- Recycled clothes challenge: based on the premise that with a positive attitude constraints boost creativity, students design 2 garments using only 10 old items of clothing. They have 2 periods to complete the challenge and in the first 30 minutes they get interrupted three times with particular constraints: 1. Each item has to be modified or transformed (eg. Sleeve cut , jumper cut and turned into jacket); 2. You have to swap 3 items with another group; 3. All 10 items must appear in some form in your 2 designs.
Exhibition: Fashion show on red-carpet. Three members of each group walk with confidence down the runway, while the fourth member explains the inspiration and ideas for the line. Parents in the audience and fashion blogger Jade as guest judge.
Co-constructed Success Criteria
Do you have any questions about the project description? Click here to add them to the comments section.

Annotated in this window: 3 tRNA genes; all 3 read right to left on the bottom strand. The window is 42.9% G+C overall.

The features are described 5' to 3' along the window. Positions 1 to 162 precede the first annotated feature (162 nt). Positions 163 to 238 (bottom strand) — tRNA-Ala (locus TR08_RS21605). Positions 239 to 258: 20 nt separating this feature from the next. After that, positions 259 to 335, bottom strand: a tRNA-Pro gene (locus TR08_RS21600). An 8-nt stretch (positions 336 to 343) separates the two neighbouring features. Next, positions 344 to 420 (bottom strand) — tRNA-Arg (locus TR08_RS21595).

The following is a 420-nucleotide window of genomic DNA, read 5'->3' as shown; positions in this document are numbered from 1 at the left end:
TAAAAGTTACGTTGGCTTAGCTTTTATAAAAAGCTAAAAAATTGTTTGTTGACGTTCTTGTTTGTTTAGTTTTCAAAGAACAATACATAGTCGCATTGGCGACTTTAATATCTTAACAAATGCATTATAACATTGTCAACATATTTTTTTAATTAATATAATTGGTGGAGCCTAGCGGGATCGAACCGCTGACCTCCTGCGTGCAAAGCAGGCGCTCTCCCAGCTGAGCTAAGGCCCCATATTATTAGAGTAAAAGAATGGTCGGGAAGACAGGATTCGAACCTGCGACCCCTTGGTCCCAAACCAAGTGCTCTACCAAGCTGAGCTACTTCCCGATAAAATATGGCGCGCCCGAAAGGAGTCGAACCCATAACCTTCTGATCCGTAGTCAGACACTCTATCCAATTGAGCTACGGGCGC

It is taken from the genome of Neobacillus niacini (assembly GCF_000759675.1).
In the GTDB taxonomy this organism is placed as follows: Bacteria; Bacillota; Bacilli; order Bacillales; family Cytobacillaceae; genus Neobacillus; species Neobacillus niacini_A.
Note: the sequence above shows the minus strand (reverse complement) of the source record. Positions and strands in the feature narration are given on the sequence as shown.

Adapting to other subjects and contexts
All the suggestions, as well as the original project, can be multi-disciplinary. For example, Design & Technology could focus on the dress making, and Personal Development, Health & Physical Education can focus on the psychology of confidence and happiness.
History: Students choose a historical period and create a clothes line based on the needs of people in that era
STEM: Students need to construct clothes for a particular profession based on the specific job requirements (eg. astronaut, swimmer, athlete, soldier)
Maths: Students need to design fabric patterns (graphing shapes – Yr 10; using tessellations – Yr 9) and construct clothes using basic shapes and must work out surface area to figure out how much material to purchase.
Do you have any other ideas teachers could find helpful? Click here to add them to the comments section.